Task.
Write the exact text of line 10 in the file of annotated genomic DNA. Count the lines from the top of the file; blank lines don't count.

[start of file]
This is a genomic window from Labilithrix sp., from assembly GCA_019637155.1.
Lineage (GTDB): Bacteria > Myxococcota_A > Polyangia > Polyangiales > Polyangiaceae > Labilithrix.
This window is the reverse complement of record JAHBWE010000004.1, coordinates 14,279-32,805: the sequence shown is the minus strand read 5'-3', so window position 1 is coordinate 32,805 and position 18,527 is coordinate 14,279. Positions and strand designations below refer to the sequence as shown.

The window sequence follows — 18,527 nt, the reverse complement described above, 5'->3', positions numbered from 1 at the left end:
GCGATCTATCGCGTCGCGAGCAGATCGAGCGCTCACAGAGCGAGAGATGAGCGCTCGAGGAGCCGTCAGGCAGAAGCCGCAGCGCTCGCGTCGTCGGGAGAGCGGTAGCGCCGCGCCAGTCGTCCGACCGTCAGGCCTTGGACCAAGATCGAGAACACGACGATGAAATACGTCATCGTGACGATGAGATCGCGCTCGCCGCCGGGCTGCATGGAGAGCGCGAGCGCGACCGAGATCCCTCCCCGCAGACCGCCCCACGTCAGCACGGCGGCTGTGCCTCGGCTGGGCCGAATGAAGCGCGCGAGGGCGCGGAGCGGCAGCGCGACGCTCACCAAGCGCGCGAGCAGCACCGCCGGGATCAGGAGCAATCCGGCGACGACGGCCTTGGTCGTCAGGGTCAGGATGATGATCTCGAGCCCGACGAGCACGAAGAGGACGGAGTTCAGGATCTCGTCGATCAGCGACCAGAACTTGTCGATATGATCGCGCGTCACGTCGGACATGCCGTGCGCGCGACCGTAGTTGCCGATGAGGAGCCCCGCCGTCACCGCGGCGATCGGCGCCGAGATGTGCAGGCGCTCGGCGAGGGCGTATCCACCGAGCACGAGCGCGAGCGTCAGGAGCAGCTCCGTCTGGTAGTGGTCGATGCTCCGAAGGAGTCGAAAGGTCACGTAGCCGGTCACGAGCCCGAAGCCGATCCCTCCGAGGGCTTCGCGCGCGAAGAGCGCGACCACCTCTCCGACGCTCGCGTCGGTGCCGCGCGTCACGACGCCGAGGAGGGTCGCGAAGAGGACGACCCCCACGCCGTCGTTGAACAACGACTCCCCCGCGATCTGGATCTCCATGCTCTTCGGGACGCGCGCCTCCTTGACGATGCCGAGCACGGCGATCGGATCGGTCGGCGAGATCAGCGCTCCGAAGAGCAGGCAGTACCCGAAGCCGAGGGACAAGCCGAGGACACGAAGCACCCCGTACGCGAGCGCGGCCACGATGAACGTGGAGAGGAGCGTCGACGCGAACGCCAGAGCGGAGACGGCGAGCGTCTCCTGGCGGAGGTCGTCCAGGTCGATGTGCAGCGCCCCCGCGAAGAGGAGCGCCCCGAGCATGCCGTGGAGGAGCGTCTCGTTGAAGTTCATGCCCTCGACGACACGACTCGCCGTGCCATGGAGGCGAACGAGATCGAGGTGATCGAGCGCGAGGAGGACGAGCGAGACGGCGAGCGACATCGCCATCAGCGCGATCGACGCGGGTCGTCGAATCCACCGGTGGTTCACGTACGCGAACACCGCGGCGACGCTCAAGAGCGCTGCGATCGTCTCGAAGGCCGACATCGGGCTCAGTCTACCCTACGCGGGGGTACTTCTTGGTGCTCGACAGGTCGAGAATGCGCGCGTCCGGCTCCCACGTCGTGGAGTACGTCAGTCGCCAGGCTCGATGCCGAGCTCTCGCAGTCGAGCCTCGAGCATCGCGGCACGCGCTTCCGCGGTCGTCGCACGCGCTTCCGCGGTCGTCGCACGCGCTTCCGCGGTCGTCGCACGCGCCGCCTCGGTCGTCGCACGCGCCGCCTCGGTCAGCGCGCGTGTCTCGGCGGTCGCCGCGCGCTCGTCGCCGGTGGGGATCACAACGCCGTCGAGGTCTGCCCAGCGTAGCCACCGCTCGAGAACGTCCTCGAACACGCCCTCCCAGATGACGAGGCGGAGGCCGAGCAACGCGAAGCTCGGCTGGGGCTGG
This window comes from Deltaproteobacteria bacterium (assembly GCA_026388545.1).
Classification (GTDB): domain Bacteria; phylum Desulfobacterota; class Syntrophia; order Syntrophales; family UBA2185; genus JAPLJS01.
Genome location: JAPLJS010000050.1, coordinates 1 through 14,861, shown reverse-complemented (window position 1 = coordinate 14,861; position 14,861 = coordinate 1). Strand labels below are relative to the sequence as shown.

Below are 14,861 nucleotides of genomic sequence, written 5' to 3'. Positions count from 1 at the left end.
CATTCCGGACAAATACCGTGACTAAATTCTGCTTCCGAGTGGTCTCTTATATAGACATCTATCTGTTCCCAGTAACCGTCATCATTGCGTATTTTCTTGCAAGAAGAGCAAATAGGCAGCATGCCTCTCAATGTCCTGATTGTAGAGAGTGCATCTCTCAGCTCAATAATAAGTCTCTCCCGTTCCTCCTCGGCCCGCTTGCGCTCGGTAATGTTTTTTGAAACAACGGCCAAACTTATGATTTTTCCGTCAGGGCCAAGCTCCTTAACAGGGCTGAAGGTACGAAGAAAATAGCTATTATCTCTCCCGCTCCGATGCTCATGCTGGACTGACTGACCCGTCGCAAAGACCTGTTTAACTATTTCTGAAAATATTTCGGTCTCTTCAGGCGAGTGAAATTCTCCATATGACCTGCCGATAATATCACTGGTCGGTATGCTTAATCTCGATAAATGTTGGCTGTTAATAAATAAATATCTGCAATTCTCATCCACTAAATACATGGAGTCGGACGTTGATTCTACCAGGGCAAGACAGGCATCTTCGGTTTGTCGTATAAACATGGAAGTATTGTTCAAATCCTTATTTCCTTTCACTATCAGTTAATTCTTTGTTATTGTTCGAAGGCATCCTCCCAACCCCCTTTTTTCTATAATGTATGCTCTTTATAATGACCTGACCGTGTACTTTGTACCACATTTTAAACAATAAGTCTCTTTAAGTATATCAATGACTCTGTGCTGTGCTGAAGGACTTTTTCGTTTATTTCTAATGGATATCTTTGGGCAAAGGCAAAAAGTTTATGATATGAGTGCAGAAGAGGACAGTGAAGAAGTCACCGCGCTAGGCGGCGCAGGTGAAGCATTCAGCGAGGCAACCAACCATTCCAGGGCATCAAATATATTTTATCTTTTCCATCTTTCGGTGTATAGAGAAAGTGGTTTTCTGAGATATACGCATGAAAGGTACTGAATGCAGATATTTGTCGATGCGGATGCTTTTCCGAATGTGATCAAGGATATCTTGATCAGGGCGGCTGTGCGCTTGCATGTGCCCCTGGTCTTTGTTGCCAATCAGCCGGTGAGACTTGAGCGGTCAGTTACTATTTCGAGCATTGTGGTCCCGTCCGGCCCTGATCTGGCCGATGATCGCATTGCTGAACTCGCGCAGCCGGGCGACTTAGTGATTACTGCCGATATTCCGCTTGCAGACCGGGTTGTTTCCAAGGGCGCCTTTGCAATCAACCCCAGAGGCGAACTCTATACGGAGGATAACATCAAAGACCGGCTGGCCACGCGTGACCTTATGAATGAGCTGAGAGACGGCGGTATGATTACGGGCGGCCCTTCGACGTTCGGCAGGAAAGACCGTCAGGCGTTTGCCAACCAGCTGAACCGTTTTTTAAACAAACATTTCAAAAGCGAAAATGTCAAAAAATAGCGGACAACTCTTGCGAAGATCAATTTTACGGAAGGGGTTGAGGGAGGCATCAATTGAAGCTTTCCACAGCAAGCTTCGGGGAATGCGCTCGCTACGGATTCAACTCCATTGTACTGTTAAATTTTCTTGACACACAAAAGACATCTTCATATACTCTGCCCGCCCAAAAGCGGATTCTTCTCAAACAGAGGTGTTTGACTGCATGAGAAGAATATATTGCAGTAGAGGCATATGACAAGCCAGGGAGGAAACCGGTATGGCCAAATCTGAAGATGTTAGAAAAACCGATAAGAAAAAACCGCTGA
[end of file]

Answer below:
CATTCCGGACAAATACCGTGACTAAATTCTGCTTCCGAGTGGTCTCTTATATAGACATCTATCTGTTCCCAGTAACCGTCATCATTGCGTATTTTCTTGCAAGAAGAGCAAATAGGCAGCATGCCTCTCAATGTCCTGATTGTAGAGAGTGCATCTCTCAGCTCAATAATAAGTCTCTCCCGTTCCTCCTCGGCCCGCTTGCGCTCGGTAATGTTTTTTGAAACAACGGCCAAACTTATGATTTTTCCGTCAGGGCCAAGCTCCTTAACAGGGCTGAAGGTACGAAGAAAATAGCTATTATCTCTCCCGCTCCGATGCTCATGCTGGACTGACTGACCCGTCGCAAAGACCTGTTTAACTATTTCTGAAAATATTTCGGTCTCTTCAGGCGAGTGAAATTCTCCATATGACCTGCCGATAATATCACTGGTCGGTATGCTTAATCTCGATAAATGTTGGCTGTTAATAAATAAATATCTGCAATTCTCATCCACTAAATACATGGAGTCGGACGTTGATTCTACCAGGGCAAGACAGGCATCTTCGGTTTGTCGTATAAACATGGAAGTATTGTTCAAATCCTTATTTCCTTTCACTATCAGTTAATTCTTTGTTATTGTTCGAAGGCATCCTCCCAACCCCCTTTTTTCTATAATGTATGCTCTTTATAATGACCTGACCGTGTACTTTGTACCACATTTTAAACAATAAGTCTCTTTAAGTATATCAATGACTCTGTGCTGTGCTGAAGGACTTTTTCGTTTATTTCTAATGGATATCTTTGGGCAAAGGCAAAAAGTTTATGATATGAGTGCAGAAGAGGACAGTGAAGAAGTCACCGCGCTAGGCGGCGCAGGTGAAGCATTCAGCGAGGCAACCAACCATTCCAGGGCATCAAATATATTTTATCTTTTCCATCTTTCGGTGTATAGAGAAAGTGGTTTTCTGAGATATACGCATGAAAGGTACTGAATGCAGATATTTGTCGATGCGGATGCTTTTCCGAATGTGATCAAGGATATCTTGATCAGGGCGGCTGTGCGCTTGCATGTGCCCCTGGTCTTTGTTGCCAATCAGCCGGTGAGACTTGAGCGGTCAGTTACTATTTCGAGCATTGTGGTCCCGTCCGGCCCTGATCTGGCCGATGATCGCATTGCTGAACTCGCGCAGCCGGGCGACTTAGTGATTACTGCCGATATTCCGCTTGCAGACCGGGTTGTTTCCAAGGGCGCCTTTGCAATCAACCCCAGAGGCGAACTCTATACGGAGGATAACATCAAAGACCGGCTGGCCACGCGTGACCTTATGAATGAGCTGAGAGACGGCGGTATGATTACGGGCGGCCCTTCGACGTTCGGCAGGAAAGACCGTCAGGCGTTTGCCAACCAGCTGAACCGTTTTTTAAACAAACATTTCAAAAGCGAAAATGTCAAAAAATAGCGGACAACTCTTGCGAAGATCAATTTTACGGAAGGGGTTGAGGGAGGCATCAATTGAAGCTTTCCACAGCAAGCTTCGGGGAATGCGCTCGCTACGGATTCAACTCCATTGTACTGTTAAATTTTCTTGACACACAAAAGACATCTTCATATACTCTGCCCGCCCAAAAGCGGATTCTTCTCAAACAGAGGTGTTTGACTGCATGAGAAGAATATATTGCAGTAGAGGCATATGACAAGCCAGGGAGGAAACCGGTATGGCCAAATCTGAAGATGTTAGAAAAACCGATAAGAAAAAACCGCTGA